As Instructors, in order to be effective communicators with young children, teens, and adults, it’s important that we understand what’s going on in their minds and bodies as they grow up.
Fortunately, much research has been done in this area which provides us with a roadmap which details the typical behaviors/skills people have at various ages.
These are commonly referred to as the stages of development and are the basis of our curriculum, and instructional style at Gentle East.
From the time we are born we have different and evolving:
Physical needs and capabilities
Intellectual needs and capabilities
Emotional needs and capabilities
Social needs and capabilities
An easy acronym to remember these by is PIES.
Let’s look at 3-4-year olds:
Children in this age range are getting ready to start preschool and this is where the learning process begins:
Physically, they typically have low muscle tone in the arms, legs, and core.
Intellectually, they typically have a limited vocabulary and learn primarily through visual and kinesthetic activities.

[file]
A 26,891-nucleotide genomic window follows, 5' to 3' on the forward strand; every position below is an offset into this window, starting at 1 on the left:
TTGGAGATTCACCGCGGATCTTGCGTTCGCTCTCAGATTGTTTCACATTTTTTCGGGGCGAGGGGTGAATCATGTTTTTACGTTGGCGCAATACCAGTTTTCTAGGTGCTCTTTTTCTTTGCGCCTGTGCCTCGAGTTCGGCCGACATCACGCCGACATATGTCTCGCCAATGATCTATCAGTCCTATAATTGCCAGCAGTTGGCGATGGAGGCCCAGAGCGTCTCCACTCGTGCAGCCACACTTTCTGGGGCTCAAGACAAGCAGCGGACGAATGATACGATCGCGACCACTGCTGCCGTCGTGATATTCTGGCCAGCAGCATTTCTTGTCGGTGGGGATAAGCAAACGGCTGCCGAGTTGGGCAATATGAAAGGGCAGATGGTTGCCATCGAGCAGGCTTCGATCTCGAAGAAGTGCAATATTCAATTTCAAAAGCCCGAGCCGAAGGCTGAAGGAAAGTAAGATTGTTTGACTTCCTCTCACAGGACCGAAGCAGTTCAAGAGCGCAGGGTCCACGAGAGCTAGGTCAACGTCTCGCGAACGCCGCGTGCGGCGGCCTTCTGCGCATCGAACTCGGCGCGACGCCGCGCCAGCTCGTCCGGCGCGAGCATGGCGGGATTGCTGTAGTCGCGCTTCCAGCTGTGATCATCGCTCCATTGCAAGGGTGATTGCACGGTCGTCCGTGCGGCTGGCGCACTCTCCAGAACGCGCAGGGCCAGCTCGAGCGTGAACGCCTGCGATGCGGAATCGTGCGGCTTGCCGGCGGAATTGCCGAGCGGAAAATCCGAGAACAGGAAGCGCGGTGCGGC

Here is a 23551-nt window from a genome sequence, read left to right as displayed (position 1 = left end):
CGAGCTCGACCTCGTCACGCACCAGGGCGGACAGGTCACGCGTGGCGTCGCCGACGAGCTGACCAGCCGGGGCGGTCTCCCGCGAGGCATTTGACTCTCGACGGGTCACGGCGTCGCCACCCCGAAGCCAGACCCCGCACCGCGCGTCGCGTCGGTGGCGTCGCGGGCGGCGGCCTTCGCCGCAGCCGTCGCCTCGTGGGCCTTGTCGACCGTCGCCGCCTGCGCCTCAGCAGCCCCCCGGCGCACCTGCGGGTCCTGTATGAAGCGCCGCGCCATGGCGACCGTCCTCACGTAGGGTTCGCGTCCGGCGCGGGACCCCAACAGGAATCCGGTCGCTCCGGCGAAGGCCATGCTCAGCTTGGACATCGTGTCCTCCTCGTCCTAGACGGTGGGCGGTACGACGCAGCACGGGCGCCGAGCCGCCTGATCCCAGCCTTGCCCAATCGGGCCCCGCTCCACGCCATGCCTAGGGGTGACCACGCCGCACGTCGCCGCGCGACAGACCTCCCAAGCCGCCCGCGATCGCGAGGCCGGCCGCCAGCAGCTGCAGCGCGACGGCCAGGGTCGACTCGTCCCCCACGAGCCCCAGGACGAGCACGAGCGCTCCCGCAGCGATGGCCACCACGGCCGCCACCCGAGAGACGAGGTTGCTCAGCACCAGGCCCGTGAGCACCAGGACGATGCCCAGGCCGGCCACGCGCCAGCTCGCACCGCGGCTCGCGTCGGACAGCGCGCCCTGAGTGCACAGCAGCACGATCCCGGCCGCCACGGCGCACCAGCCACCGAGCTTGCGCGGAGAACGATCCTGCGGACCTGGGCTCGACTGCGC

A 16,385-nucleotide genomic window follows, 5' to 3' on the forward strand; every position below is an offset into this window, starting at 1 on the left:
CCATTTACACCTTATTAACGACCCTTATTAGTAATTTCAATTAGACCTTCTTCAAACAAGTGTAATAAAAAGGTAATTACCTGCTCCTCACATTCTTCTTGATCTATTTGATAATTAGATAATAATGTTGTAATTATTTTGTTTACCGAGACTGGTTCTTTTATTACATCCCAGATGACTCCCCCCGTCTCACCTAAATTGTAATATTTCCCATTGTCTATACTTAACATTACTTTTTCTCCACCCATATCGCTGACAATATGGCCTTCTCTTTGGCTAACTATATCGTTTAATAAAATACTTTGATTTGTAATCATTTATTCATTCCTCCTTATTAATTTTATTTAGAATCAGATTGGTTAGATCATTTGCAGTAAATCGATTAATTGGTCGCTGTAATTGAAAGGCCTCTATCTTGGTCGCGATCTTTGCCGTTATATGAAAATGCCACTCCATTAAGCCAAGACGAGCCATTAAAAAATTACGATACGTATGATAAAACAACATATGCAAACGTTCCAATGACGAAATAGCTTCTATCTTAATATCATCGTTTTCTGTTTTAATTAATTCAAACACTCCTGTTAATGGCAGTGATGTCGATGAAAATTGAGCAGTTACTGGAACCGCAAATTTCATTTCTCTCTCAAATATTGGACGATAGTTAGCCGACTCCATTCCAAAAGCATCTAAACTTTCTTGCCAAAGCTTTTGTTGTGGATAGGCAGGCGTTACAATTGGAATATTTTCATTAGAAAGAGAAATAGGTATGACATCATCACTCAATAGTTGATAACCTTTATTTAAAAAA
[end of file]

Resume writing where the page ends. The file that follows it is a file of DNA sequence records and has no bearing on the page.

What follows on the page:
Emotionally, they have strong preferences and fear the unknown and they will at out when their emotions get the best of them.
Socially, they can be self-centered and very physical when communicating.
By understanding these principles, we have a better understanding of what to expect or not expect from children in this age group. This, in turn, allows us to teach them more effectively.
Here is what our curriculum focuses on for this age group:
Physically: Standing on one foot and kicking, not falling down, and sitting still 🙂
Intellectually: How to focus and follow instructions.
Emotionally: How to overcome fear and sit still even when excited 🙂
Socially: show restraint when distracted by others acting silly as well as respecting the personal space of others.
Over the next few weeks, we will post additional information on the PIES for each age group, there will also be more detailed blog posts on the website as well as informational posters at GEMA.
Future posts will cover a variety of topics that we hope that parents might find useful.